All DR services are provided by CMC’s panel of specially-trained DR professionals, and include:

Mediation: In mediation, you and the other parent meet face-to-face with an impartial individual who guides you through a confidential and non-coercive process. The goal is to help parents make their own decisions and develop parenting plans that work best for their child(ren). Mediated agreements are then filed with the court. If there is no agreement, CMC will review the case and recommend another DR service (see below).

Limited Case Management (LCM): Cases referred to LCM often involve higher conflict and/or more complex issues than those sent to mediation. LCM is NOT a confidential process, although you and the other parent may still meet face-to-face to work with your service provider in ways similar to mediation. Unlike mediation, if you and the other parent don’t reach agreement, the case manager must make a recommendation to the court.

Brief Focused Assessment (BFA): Cases referred to BFA involve significantly more conflict and complexity. This is NOT a confidential process and parents do not meet face-to-face. Rather, the assessor will conduct interviews and gather information, then make recommendations to the court.

How long will the dispute resolution process take?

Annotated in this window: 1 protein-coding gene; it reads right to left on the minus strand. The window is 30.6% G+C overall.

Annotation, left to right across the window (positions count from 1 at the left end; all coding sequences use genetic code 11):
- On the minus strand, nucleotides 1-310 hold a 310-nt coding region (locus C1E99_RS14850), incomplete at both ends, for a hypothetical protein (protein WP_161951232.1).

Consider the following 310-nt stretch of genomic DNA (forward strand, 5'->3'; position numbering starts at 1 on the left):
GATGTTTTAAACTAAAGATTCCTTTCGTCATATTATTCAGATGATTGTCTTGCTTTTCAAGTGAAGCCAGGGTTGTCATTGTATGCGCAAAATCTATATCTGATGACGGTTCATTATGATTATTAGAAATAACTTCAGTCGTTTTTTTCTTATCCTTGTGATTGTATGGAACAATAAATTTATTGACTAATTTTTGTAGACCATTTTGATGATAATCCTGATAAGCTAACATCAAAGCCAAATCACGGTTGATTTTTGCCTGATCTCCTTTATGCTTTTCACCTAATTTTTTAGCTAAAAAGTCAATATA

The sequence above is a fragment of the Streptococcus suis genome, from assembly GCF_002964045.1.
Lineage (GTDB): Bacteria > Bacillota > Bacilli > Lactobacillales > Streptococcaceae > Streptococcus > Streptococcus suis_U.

It depends… on the complexity of issues, the calendars of everyone involved (including the DR Specialist), and also the responsiveness of you and your co-parent. In general, CMC tries to conduct assessment interviews within two weeks of the initial contact, and usually is able to issue a recommendation to the court a few days later.  Once the court approves our recommendation, your DR service should begin within a few weeks.  It will take a minimum of 8-12 weeks for your service to be completed, but remember that more complex cases will require more time.

In any event, please remember that these are court-ordered services and you may need to alter your work and/or personal schedule to complete the process in a timely manner.

The H.O.P.E. Program


H.O.P.E. stands for Healthy Opportunities for Parenting Effectively. The program educates parents on ways they can improve their co-parenting skills while keeping a focus on their child(ren)’s needs. Each H.O.P.E. session consists of four (4) classes that run three (3) hours each. Sessions are offered in the Spring, Summer and Fall.

Parents who file new motions in court after the original judgment has been issued are required to attend H.O.P.E. The Judge, limited case manager, or brief focused assessor in your case may also order or recommend that you and the other parent attend H.O.P.E.  You may also choose to attend voluntarily.

For information on Spring, Summer or Fall Sessions, and to Register for a Session, go to: www.kipcor.org/HOPE

How much will this cost me?


Divorce Impact Education class: $75 per person
CMC Assessment Interview: $50 per person
H.O.P.E. session: $100 per person
DR Services: Sliding scale approved by the court, based on annual gross income (see scale)